The source path specifies the directories where the C and C++ source files are located.
If you are debugging a user-mode process on the computer where the executable file was built, and if the source files are still in their original location, the debugger can automatically locate the source files.
In most other situations, you have to set the source path or load the individual source files.
When you are performing remote debugging through the debugger, the debugging server uses the source path. If you are using WinDbg as your debugger, each debugging client also has its own local source path. All source-related commands access the source files on the local computer. You have to set the proper paths on any client or server that you want to use source commands.
This multiple-path system also enables a debugging client to use source-related commands without actually sharing the source files with other clients or with the server. This system is useful if there are private or confidential source files that one of the users has access to.
You can also load source files at any time, regardless of the source path.
The debugger's source path is a string that consists of multiple directory paths, separated by semicolons.
Relative paths are supported. However, unless you always start the debugger from the same directory, you should add a drive letter or a network share before each path. Network shares are also supported.
Note If you are connected to a corporate network, the most efficient way to access source files is to use a source server. You can use a source server by using the srv* string within your source path. For more information about source servers, see Using a Source Server.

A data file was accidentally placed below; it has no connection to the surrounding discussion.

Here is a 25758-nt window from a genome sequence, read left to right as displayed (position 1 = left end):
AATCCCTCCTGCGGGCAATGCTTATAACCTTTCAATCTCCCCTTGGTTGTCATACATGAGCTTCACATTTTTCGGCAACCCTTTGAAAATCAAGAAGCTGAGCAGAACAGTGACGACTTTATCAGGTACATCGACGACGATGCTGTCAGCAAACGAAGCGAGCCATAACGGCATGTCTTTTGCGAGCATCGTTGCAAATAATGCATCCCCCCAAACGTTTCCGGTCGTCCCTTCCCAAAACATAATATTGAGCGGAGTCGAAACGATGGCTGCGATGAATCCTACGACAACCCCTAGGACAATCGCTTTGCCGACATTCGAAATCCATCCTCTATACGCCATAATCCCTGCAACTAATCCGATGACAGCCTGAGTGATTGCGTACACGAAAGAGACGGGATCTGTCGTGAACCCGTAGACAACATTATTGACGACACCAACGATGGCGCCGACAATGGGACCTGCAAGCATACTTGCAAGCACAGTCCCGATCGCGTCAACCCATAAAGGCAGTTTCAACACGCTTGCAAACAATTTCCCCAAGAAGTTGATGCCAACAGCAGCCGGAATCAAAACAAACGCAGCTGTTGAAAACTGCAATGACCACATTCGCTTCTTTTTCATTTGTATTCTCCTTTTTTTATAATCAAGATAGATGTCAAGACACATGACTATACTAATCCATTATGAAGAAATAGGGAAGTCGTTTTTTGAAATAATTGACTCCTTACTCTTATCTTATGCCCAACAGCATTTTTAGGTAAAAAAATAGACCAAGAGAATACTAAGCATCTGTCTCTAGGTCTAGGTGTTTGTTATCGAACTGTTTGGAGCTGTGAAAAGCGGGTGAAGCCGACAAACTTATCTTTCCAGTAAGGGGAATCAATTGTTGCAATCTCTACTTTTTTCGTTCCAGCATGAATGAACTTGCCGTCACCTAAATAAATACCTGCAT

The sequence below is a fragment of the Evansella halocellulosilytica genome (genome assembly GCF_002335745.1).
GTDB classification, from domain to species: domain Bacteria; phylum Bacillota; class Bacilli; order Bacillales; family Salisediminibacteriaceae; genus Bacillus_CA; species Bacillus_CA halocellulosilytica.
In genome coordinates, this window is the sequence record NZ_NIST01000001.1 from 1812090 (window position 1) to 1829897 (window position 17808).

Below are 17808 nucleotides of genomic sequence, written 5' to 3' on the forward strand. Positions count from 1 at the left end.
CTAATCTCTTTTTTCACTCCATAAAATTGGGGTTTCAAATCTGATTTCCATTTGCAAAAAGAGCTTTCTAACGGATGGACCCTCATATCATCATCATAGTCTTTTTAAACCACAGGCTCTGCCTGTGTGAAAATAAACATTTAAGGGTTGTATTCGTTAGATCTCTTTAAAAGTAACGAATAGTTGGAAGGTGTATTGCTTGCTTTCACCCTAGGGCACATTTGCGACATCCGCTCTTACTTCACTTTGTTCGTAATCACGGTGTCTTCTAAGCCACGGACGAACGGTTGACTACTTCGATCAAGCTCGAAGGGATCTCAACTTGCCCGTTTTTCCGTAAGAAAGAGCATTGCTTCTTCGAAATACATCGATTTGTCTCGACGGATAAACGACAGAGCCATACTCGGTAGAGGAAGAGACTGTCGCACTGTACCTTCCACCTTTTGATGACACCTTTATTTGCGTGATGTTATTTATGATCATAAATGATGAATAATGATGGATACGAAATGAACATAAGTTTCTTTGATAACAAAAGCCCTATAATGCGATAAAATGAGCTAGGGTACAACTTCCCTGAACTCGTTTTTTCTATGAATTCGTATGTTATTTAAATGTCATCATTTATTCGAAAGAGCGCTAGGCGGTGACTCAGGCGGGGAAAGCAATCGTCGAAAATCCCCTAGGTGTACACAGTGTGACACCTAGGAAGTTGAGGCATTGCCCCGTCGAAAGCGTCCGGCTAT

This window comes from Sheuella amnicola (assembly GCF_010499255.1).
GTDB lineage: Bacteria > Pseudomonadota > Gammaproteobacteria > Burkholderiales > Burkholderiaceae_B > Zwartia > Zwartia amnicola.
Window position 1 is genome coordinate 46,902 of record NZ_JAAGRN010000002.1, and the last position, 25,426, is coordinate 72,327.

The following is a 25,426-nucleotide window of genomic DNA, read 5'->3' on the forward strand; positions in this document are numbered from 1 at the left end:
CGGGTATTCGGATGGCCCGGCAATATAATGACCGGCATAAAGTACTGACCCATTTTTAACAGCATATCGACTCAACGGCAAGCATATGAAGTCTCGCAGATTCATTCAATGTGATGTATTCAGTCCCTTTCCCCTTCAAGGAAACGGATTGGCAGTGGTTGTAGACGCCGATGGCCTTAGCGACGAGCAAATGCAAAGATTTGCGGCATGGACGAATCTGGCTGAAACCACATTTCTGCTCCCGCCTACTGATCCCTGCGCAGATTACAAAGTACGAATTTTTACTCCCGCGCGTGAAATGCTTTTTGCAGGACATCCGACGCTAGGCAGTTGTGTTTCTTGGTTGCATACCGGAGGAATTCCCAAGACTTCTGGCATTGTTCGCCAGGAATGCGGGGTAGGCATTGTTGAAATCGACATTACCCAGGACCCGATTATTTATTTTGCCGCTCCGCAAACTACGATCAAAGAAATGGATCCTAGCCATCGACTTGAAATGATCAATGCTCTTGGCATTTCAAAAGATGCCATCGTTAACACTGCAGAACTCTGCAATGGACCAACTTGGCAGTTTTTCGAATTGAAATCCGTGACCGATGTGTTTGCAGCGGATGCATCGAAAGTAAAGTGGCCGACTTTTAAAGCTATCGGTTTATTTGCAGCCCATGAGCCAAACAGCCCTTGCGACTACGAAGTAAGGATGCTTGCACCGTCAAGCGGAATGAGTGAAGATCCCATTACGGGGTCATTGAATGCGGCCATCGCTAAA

To control the source path and local source path, you can do one of the following:
Before you start the debugger, use the _NT_SOURCE_PATH environment variable to set the source path. If you try to add an invalid directory through this environment variable, the debugger ignores this directory.
When you start the debugger, use the -srcpathcommand-line option to set the source path.
(WinDbg only) Use the .lsrcpath (Set Local Source Path) command to display, set, change, or append to the local source path. If you are using a source server, .lsrcfix (Use Local Source Server) is slightly easier. You can also use the WinDbg Command-Line with the parameter -lscrpath. For more information, see WinDbg Command-Line Options.
(WinDbg only) Use the File | Source File Path command or press CTRL+P to display, set, change, or append to the source path or the local source path.
You can also directly open or close a source file by doing one of the following:
Use the lsf (Load or Unload Source File) command to open or close a source file.
(WinDbg only) Use the .open (Open Source File) command to open a source file.
(WinDbg only) Use the File | Open Source File command or press CTRL+O to open a source file. You can also use the Open source file (Ctrl+O) button () on the toolbar.
Note When you use File | Open Source File (or its shortcut menu or button equivalents) to open a source file, the path of that file is automatically appended to the source path.
(WinDbg only) Use the File | Recent Files command to open one of the four source files that you most recently opened in WinDbg.
For more information about how to use source files, see Debugging in Source Mode.